Using GraphQL Mutations in Vue.js

In my last post, we started out with a basic application using Vue.js in the front end and a Hasura powered Postgres database over GraphQL in the backend.

That’s neat and all but very basic. All we could do was query the database for books I’ve read and that’s it. Like I mentioned at the end of the last post, as we go on we’ll get deeper into different Vue and GraphQL concepts. Over the past few days, I added some functionality to the app and this is what it looks like now.

Now I can add all my favorite books through the form on the modal that pops up when I click the Add a book button. Click Refresh List and you should see the list of books updated with your latest read firmly placed at the bottom 😁

We’ll continue where we left off with the previous post. As usual, I’ll divide the post into the frontend and the backend portions and go over the changes I made. Previously, the app looked something like this.

The frontend bit

The aim here was to enable us to add a new book by entering the data into a form. It would not make sense to open up a whole new page just to do this, considering that, I put up a modal that pops up when a button is clicked. In src > components, create a new file called Modal.vue and paste the following code into it.

The Modal consists of three sections:
- A header with some text in it
- A body with the form input fields
- A footer with two buttons

We’ll go deeper into the body and footer soon enough. Firstly, we need to get the modal visible in the App. The App.vue file contains the template that makes up a majority of the webpage we see. In the App.vue file, we need to add a few things — the actual modal component, a button that makes the modal visible and another button one that refreshes the page to see the updated list of books. When we add these, your App.vue file should look this.

On a few lines, you notice "@clcik", this component is extremely useful and will be used more in other files — when a mouse click event occurs, "@click" calls the method we define on the right of the assignment operator. In App.vue, we use it to call reload() to get the updated list of books and showModal() to make the modal appear. We’ll also use this to fire up our mutations later on.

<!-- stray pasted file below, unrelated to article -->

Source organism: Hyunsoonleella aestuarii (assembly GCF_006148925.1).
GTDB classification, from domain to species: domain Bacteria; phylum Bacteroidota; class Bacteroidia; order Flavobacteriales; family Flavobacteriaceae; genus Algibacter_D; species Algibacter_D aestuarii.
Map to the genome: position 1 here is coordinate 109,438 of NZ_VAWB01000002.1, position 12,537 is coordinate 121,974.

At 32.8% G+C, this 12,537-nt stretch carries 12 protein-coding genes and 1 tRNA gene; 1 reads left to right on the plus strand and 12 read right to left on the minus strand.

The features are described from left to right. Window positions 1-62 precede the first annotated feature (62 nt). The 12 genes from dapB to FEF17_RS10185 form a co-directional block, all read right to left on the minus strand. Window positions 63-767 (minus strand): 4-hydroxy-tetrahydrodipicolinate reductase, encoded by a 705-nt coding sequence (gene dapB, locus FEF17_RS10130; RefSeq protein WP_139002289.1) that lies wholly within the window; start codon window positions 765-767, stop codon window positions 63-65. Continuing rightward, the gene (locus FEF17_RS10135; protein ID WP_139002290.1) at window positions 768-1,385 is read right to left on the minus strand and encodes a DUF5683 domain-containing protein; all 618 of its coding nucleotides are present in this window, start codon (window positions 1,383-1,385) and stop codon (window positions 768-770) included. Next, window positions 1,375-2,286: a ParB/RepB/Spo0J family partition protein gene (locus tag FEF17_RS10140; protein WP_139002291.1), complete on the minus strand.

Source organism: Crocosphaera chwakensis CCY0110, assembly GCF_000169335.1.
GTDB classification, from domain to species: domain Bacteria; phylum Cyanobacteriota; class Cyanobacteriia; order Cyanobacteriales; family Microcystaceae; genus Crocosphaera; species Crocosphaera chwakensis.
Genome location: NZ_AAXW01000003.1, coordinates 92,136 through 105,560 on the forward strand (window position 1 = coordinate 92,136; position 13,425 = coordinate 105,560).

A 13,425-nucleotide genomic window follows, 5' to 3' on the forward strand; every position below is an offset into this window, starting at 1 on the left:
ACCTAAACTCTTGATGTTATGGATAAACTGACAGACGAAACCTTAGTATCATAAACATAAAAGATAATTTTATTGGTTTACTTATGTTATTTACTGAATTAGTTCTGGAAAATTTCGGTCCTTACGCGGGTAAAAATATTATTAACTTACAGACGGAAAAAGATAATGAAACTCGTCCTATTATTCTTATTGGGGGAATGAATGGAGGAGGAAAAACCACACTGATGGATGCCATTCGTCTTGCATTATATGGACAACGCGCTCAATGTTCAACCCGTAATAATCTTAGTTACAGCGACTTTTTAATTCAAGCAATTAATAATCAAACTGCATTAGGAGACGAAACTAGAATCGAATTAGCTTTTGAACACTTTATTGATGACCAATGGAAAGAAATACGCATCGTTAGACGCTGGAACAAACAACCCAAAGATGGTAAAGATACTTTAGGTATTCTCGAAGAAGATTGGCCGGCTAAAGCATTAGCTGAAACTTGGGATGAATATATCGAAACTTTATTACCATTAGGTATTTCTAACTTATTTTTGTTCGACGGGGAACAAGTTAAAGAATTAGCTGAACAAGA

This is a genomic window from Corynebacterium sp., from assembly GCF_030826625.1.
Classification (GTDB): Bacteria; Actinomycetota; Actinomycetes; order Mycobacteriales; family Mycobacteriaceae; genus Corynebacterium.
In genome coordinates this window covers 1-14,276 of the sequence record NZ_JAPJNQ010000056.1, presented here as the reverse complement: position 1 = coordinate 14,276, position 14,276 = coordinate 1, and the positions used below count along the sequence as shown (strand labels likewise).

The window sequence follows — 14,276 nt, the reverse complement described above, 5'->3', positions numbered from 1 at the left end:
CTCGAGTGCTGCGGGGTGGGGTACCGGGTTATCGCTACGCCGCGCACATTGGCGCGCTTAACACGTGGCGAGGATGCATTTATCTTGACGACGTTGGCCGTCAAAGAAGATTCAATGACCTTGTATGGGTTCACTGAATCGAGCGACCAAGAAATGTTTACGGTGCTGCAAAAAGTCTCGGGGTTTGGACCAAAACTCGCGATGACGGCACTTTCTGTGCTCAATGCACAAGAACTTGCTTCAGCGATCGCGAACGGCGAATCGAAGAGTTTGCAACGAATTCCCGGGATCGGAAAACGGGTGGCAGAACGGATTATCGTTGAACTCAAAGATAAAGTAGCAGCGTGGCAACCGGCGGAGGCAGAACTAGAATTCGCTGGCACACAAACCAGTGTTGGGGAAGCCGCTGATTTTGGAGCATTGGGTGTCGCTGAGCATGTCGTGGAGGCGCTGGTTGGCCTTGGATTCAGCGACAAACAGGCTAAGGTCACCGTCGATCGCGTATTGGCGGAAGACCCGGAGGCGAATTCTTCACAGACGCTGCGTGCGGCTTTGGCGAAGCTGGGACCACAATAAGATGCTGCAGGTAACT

👩‍💻👩‍💻👩‍💻👩‍💻

The backend bit

This time we barely touch our Hasura API Explorer. The goal for the backend is to add the books we enter into the form in the database. As we all know, our backend is a Postgres database which we access to through a GraphQL endpoint with the help of Hasura. To achieve our goal, we use mutations which are a feature of GraphQL that give us insert, update and delete functionality. The standard format for mutations is shown below.

Checking back at our schema, we have a books table with the following columns.
- id
- name
- author

Given that id is auto incremented, we’ll only enter the name and author. Our mutation should look like this:

We’re calling our mutation addBooks, and you’ll notice something a little weird with the format, after the mutation name is a group of variables in parentheses. These are mutation variables and enable us to dynamically add data with every mutation as opposed to hardcoding it. We need to paste the mutation shown above into our graphql.js like we did the books query in the previous post. The resulting graphql.js file will look like this.

That’s it with the backend. 👩‍💻

🔩 Gluing everything together 🔩

We’ve set up the Modal and Mutations and now we have to make sure the inputs of the form become the variables of the mutation. In our Modal.vue file, in the <input> tag we have a special component called v-model that binds that input from the form to a variable called name which in the script tag of the same file we export and use in graphql.js as a mutation variable. Again we see the use of the "@click”event trigger to call the addBook mutation, which adds our form data into the database. Check back with the API Explorer and you will still see the data added ✨. It’s really shaping up to be a great app.. well not yet but soon 😉

You can find the latest code for this in the GitHub repository below.

Since I finished this portion, I’ve had time to think about a few things that could be done better and I’m really looking forward to the next post :D
I’m also working on a post to explain what I’m actually planning on building, Spoilers: I’ll need your help ya’ll
Till then! Ciao 👋

Daniel Madalitso Phiri

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I speak to computers. They say "01000011 01101111 01101101 01110000 01101001 01101100 01100101 00100000 01000101 01110010 01110010 01101111 01110010"

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